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The makers of blood thinner Pradaxa have agreed to pay a $650 million to settle U.S. lawsuits involving the drug.
The agreement, announced yesterday by German drug-maker Boehringer Ingelheim and reported by The New York Times comes after 4,000 lawsuits claiming the company failed to properly warn patients that the drug could lead to serious or fatal side effects were filed in state and federal courts.
The company continues to maintain that they've done nothing wrong. So why settle now?
Avoiding the 'Distraction'
In a press release posted on the company's website, Boehringer Ingelheim said the settlement was aimed at allowing the company to "avoid the distraction and uncertainty of lengthy litigation and focus on our mission."
Pradaxa was approved for use in the United States in 2010 and was touted as a replacement for warfarin, an anti-coagulant used to prevent blood clots that required patients to undergo numerous tests and restrict their diet. But Doctors began reporting that Pradaxa was leading to bleeding complications. As The New York Times reported in 2012, with no way to reverse the effects of the drug some patients were bleeding to death on hospital tables.
The drug has since been linked to more than 1,000 deaths in the United States. The first case against the company was set to go to trial in September, but the company hopes that most if not all of the plaintiffs will accept the settlement terms. In their statement, they say they will "vigorously defend" against those who do not.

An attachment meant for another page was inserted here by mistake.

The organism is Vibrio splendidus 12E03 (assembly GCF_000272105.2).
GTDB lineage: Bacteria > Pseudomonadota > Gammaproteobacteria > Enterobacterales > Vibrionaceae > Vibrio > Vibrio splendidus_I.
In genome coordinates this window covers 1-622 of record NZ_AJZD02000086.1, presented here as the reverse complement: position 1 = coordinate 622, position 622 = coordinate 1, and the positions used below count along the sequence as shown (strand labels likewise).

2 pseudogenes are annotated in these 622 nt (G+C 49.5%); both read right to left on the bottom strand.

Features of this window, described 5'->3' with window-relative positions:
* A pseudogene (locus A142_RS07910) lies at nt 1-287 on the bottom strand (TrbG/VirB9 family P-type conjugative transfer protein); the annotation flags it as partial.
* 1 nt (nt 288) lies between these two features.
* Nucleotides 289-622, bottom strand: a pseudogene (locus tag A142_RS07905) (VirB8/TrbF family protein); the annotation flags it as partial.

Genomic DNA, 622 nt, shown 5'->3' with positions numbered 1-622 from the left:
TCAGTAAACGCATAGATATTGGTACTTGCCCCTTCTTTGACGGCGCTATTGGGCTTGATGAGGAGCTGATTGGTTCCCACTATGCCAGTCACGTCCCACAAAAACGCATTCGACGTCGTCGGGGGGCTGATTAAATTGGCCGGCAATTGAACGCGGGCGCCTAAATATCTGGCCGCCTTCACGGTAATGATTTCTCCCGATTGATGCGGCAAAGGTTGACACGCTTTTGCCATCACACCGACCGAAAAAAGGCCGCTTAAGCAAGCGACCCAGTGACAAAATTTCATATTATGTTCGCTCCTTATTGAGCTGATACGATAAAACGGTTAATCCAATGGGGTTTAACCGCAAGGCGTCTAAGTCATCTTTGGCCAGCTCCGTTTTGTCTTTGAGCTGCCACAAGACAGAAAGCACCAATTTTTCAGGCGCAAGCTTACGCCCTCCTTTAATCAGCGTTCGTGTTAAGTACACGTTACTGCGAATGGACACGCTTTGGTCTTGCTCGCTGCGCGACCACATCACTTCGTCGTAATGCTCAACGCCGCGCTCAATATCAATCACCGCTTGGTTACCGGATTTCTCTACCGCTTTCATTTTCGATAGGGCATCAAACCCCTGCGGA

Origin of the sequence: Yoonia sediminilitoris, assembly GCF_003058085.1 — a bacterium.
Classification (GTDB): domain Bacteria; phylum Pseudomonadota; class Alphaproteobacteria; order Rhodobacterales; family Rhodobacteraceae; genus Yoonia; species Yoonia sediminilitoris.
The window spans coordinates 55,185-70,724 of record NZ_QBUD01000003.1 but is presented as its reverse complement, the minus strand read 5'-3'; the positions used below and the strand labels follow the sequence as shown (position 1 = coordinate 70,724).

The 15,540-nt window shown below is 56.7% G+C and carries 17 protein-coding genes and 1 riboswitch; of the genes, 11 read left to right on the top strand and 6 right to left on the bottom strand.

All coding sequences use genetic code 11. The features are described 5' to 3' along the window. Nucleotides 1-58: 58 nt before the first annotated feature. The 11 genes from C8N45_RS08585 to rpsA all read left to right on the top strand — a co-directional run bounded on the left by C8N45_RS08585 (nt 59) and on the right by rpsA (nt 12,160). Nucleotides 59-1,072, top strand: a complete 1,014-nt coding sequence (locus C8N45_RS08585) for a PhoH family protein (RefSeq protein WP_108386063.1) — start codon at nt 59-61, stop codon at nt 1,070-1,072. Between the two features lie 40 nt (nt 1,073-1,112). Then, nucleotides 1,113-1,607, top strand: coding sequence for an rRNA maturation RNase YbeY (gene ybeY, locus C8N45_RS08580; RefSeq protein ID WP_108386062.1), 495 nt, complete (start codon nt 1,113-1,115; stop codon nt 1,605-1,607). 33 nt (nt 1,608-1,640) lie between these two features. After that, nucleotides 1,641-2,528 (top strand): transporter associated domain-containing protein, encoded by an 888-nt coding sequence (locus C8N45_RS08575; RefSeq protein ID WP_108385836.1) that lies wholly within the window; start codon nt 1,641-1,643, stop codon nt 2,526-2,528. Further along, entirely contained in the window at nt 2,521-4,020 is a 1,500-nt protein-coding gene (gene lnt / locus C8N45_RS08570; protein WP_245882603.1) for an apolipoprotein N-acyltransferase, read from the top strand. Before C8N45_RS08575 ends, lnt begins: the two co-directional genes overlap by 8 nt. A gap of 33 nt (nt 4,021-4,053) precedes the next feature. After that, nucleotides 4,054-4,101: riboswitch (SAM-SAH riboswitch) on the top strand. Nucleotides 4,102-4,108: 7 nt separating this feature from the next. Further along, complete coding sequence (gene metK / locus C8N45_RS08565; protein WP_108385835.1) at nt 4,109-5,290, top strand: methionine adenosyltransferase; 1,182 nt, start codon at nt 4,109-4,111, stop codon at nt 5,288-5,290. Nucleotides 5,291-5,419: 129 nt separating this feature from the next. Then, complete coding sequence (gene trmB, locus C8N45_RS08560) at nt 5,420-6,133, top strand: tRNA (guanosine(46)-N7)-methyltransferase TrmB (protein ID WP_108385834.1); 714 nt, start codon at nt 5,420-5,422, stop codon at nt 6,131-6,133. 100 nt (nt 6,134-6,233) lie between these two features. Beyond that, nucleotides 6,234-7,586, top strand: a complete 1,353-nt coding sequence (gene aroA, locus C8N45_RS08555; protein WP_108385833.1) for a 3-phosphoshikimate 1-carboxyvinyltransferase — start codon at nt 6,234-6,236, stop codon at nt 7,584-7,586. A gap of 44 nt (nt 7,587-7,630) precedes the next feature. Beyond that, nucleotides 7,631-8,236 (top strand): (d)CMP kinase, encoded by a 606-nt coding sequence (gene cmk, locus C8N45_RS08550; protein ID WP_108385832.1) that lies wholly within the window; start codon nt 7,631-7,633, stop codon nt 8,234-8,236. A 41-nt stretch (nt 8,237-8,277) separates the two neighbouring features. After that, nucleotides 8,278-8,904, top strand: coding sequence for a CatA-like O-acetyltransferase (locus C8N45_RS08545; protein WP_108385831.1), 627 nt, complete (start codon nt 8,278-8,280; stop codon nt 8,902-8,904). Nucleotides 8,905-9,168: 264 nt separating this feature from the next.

According to The St. Louis Dispatch, the settlement will only go forward if 95% of the plaintiffs agree to participate. In a civil suit, settlements can typically be reached without judicial approval. But class action lawsuits, lawsuits involving minors, or lawsuits with special circumstances may require that any pre-trial settlement be approved by a judge.
An attorney for the plaintiffs told The Dispatch that 30-35% of the lump sum would go towards attorney's fees, with the rest being divided among the participating plaintiffs. This type of contingency fee arrangement -- where lawyers agree to take the case in exchange for a percentage of any judgment or settlement -- is typical in personal injury, negligence and other civil cases.
Pradaxa has been prescribed to over 850,000 patients in the U.S with sales of over $2 billion.
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